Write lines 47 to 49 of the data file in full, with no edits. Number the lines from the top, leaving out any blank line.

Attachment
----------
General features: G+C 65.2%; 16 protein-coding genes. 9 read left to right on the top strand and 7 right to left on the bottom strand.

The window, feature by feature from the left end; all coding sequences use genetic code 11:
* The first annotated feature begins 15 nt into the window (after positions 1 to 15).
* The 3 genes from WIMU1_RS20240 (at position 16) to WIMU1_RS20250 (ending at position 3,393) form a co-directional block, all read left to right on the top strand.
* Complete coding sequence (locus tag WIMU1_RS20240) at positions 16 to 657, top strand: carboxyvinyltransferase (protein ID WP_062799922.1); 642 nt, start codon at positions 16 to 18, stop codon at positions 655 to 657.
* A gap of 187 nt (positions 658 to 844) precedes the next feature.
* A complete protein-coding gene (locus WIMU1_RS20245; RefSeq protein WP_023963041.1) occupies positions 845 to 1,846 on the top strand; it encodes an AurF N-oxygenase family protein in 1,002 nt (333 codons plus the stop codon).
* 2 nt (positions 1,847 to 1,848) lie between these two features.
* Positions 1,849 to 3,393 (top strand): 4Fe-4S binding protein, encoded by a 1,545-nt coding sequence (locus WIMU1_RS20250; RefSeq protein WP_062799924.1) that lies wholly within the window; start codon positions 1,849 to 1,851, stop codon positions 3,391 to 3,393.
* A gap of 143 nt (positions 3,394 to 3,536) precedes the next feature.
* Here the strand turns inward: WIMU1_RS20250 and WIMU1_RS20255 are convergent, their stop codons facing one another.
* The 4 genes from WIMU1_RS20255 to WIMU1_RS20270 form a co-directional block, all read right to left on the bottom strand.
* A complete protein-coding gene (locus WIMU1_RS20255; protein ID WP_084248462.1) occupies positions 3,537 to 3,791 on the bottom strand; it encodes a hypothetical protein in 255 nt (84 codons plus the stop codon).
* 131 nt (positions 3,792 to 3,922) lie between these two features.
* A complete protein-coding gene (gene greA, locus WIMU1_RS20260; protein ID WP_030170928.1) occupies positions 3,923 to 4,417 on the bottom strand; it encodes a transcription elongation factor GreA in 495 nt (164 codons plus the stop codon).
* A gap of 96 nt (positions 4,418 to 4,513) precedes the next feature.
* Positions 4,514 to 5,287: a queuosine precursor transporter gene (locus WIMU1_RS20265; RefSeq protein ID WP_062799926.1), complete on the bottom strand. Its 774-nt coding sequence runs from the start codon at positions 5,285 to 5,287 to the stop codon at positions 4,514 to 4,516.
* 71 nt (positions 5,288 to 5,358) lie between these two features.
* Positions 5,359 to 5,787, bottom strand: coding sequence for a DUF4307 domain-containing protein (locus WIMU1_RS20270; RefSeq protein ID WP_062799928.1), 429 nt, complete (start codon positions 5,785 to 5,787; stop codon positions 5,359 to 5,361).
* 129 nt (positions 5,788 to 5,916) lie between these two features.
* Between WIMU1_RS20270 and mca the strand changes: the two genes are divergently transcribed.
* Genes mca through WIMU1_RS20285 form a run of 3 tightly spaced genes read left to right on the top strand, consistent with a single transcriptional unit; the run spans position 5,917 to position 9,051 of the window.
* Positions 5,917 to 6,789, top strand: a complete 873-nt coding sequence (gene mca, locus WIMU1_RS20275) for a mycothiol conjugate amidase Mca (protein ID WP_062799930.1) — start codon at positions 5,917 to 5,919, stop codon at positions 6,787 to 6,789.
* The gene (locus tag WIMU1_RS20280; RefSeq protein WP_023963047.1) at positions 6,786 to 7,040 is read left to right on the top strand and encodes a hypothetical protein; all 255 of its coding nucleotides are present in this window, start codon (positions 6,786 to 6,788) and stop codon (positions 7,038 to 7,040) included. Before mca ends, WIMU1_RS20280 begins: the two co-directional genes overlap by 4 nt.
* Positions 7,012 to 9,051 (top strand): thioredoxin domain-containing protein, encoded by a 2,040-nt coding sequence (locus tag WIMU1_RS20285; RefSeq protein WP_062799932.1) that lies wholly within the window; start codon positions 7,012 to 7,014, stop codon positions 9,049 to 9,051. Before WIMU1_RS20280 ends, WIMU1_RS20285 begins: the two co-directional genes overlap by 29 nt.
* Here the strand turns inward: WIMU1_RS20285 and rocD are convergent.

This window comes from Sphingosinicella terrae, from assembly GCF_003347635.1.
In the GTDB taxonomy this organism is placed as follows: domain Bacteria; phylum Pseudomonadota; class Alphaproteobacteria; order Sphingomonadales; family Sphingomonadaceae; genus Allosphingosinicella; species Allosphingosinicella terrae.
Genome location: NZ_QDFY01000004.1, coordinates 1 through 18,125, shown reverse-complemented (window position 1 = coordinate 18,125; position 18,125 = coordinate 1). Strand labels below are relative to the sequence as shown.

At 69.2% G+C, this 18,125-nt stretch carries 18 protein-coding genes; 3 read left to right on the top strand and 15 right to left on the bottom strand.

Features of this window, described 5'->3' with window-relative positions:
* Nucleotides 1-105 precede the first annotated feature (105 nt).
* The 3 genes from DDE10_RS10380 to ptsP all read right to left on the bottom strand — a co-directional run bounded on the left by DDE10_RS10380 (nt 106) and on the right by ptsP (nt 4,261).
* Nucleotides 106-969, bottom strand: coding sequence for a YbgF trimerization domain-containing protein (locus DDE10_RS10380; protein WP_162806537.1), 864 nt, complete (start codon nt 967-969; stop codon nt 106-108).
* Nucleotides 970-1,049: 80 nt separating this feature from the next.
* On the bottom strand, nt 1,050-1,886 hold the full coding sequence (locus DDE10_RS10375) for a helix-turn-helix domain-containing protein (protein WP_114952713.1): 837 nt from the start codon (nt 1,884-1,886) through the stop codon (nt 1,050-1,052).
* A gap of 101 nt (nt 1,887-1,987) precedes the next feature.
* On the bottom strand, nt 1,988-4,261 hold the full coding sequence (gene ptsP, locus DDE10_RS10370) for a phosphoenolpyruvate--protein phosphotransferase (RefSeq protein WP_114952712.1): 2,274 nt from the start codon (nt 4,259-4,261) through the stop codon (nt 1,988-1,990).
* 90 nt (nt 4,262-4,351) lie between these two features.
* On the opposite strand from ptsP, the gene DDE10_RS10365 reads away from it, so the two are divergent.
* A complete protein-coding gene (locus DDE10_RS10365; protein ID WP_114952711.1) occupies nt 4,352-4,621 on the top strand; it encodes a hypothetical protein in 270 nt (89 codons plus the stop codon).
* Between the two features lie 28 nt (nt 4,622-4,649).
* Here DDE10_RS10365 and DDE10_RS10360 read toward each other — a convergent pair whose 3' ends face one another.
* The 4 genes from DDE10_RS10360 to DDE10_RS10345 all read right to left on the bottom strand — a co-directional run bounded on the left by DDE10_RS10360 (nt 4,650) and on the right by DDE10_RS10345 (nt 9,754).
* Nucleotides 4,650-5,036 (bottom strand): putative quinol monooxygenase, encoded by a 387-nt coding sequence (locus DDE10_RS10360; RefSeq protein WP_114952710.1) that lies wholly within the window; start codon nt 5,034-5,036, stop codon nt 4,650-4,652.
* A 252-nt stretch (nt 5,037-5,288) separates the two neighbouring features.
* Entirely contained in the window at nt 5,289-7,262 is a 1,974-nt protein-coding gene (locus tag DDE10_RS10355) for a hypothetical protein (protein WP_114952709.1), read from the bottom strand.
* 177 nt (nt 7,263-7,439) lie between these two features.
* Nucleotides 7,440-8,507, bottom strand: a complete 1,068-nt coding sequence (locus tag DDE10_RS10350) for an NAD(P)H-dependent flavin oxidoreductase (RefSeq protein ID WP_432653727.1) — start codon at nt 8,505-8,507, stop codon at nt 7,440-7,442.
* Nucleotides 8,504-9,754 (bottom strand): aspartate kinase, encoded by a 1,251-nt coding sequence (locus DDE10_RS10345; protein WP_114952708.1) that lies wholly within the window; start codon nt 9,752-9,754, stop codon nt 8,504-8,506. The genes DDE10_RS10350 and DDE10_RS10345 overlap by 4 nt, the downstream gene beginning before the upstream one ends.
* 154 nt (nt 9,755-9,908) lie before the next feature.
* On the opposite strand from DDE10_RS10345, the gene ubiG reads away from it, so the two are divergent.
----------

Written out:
* Entirely contained in the window at nt 5,289-7,262 is a 1,974-nt protein-coding gene (locus tag DDE10_RS10355) for a hypothetical protein (protein WP_114952709.1), read from the bottom strand.
* 177 nt (nt 7,263-7,439) lie between these two features.
* Nucleotides 7,440-8,507, bottom strand: a complete 1,068-nt coding sequence (locus tag DDE10_RS10350) for an NAD(P)H-dependent flavin oxidoreductase (RefSeq protein ID WP_432653727.1) — start codon at nt 8,505-8,507, stop codon at nt 7,440-7,442.